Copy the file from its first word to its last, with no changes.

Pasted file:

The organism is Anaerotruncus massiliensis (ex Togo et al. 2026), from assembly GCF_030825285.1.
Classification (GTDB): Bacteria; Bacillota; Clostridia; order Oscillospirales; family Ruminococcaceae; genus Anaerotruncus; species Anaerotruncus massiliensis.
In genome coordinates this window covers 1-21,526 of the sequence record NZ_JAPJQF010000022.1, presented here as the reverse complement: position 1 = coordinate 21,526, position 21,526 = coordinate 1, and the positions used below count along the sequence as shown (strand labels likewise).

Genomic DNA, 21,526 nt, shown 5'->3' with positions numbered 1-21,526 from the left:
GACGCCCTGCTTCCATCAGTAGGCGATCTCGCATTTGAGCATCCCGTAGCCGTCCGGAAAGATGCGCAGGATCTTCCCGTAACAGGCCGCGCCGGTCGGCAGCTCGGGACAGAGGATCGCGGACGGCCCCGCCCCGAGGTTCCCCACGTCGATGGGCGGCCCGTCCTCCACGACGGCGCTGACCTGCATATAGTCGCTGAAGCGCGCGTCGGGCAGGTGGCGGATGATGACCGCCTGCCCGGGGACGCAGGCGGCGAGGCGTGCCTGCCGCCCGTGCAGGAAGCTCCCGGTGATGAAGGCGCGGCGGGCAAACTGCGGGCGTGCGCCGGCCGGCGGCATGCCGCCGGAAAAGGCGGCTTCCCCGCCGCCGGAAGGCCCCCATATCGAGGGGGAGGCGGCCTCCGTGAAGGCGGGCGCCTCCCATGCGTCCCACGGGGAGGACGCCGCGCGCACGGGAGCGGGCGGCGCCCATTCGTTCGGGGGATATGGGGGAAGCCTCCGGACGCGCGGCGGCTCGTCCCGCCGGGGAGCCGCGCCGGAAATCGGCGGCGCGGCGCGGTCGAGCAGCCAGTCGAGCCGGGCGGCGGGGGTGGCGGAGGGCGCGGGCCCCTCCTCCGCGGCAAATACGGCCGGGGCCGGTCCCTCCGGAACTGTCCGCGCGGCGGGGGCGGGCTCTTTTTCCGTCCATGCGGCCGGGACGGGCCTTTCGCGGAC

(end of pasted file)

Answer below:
The organism is Anaerotruncus massiliensis (ex Togo et al. 2026), from assembly GCF_030825285.1.
Classification (GTDB): Bacteria; Bacillota; Clostridia; order Oscillospirales; family Ruminococcaceae; genus Anaerotruncus; species Anaerotruncus massiliensis.
In genome coordinates this window covers 1-21,526 of the sequence record NZ_JAPJQF010000022.1, presented here as the reverse complement: position 1 = coordinate 21,526, position 21,526 = coordinate 1, and the positions used below count along the sequence as shown (strand labels likewise).

Genomic DNA, 21,526 nt, shown 5'->3' with positions numbered 1-21,526 from the left:
GACGCCCTGCTTCCATCAGTAGGCGATCTCGCATTTGAGCATCCCGTAGCCGTCCGGAAAGATGCGCAGGATCTTCCCGTAACAGGCCGCGCCGGTCGGCAGCTCGGGACAGAGGATCGCGGACGGCCCCGCCCCGAGGTTCCCCACGTCGATGGGCGGCCCGTCCTCCACGACGGCGCTGACCTGCATATAGTCGCTGAAGCGCGCGTCGGGCAGGTGGCGGATGATGACCGCCTGCCCGGGGACGCAGGCGGCGAGGCGTGCCTGCCGCCCGTGCAGGAAGCTCCCGGTGATGAAGGCGCGGCGGGCAAACTGCGGGCGTGCGCCGGCCGGCGGCATGCCGCCGGAAAAGGCGGCTTCCCCGCCGCCGGAAGGCCCCCATATCGAGGGGGAGGCGGCCTCCGTGAAGGCGGGCGCCTCCCATGCGTCCCACGGGGAGGACGCCGCGCGCACGGGAGCGGGCGGCGCCCATTCGTTCGGGGGATATGGGGGAAGCCTCCGGACGCGCGGCGGCTCGTCCCGCCGGGGAGCCGCGCCGGAAATCGGCGGCGCGGCGCGGTCGAGCAGCCAGTCGAGCCGGGCGGCGGGGGTGGCGGAGGGCGCGGGCCCCTCCTCCGCGGCAAATACGGCCGGGGCCGGTCCCTCCGGAACTGTCCGCGCGGCGGGGGCGGGCTCTTTTTCCGTCCATGCGGCCGGGACGGGCCTTTCGCGGAC